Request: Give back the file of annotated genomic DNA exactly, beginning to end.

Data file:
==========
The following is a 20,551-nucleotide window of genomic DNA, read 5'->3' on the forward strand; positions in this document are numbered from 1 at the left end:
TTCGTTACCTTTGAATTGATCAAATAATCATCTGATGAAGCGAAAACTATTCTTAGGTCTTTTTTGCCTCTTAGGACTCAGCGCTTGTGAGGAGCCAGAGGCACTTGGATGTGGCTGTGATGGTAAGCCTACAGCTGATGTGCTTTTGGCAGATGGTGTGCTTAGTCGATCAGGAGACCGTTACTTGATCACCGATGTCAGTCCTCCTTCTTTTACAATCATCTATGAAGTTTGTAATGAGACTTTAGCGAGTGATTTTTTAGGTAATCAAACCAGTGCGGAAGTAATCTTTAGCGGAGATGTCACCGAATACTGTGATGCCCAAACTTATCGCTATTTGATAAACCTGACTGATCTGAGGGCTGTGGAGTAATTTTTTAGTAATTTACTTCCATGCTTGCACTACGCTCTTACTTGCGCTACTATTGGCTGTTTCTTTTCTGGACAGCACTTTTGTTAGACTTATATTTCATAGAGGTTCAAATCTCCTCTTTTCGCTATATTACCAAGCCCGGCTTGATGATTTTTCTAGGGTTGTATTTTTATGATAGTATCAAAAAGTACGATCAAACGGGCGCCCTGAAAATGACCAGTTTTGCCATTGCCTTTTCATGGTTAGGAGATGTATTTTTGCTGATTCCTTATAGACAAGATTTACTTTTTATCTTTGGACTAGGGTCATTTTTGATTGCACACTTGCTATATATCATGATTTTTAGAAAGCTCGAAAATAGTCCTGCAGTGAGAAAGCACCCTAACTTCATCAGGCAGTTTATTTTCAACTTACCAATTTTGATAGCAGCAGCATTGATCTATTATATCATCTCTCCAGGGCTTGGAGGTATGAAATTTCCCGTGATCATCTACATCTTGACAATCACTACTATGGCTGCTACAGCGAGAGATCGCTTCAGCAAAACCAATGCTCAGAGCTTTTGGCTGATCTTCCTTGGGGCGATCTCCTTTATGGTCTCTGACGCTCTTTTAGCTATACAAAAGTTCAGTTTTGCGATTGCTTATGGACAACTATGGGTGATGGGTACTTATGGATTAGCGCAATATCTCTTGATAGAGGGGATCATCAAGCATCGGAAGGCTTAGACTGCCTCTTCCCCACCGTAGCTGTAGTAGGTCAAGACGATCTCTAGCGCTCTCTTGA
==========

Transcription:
The following is a 20,551-nucleotide window of genomic DNA, read 5'->3' on the forward strand; positions in this document are numbered from 1 at the left end:
TTCGTTACCTTTGAATTGATCAAATAATCATCTGATGAAGCGAAAACTATTCTTAGGTCTTTTTTGCCTCTTAGGACTCAGCGCTTGTGAGGAGCCAGAGGCACTTGGATGTGGCTGTGATGGTAAGCCTACAGCTGATGTGCTTTTGGCAGATGGTGTGCTTAGTCGATCAGGAGACCGTTACTTGATCACCGATGTCAGTCCTCCTTCTTTTACAATCATCTATGAAGTTTGTAATGAGACTTTAGCGAGTGATTTTTTAGGTAATCAAACCAGTGCGGAAGTAATCTTTAGCGGAGATGTCACCGAATACTGTGATGCCCAAACTTATCGCTATTTGATAAACCTGACTGATCTGAGGGCTGTGGAGTAATTTTTTAGTAATTTACTTCCATGCTTGCACTACGCTCTTACTTGCGCTACTATTGGCTGTTTCTTTTCTGGACAGCACTTTTGTTAGACTTATATTTCATAGAGGTTCAAATCTCCTCTTTTCGCTATATTACCAAGCCCGGCTTGATGATTTTTCTAGGGTTGTATTTTTATGATAGTATCAAAAAGTACGATCAAACGGGCGCCCTGAAAATGACCAGTTTTGCCATTGCCTTTTCATGGTTAGGAGATGTATTTTTGCTGATTCCTTATAGACAAGATTTACTTTTTATCTTTGGACTAGGGTCATTTTTGATTGCACACTTGCTATATATCATGATTTTTAGAAAGCTCGAAAATAGTCCTGCAGTGAGAAAGCACCCTAACTTCATCAGGCAGTTTATTTTCAACTTACCAATTTTGATAGCAGCAGCATTGATCTATTATATCATCTCTCCAGGGCTTGGAGGTATGAAATTTCCCGTGATCATCTACATCTTGACAATCACTACTATGGCTGCTACAGCGAGAGATCGCTTCAGCAAAACCAATGCTCAGAGCTTTTGGCTGATCTTCCTTGGGGCGATCTCCTTTATGGTCTCTGACGCTCTTTTAGCTATACAAAAGTTCAGTTTTGCGATTGCTTATGGACAACTATGGGTGATGGGTACTTATGGATTAGCGCAATATCTCTTGATAGAGGGGATCATCAAGCATCGGAAGGCTTAGACTGCCTCTTCCCCACCGTAGCTGTAGTAGGTCAAGACGATCTCTAGCGCTCTCTTGA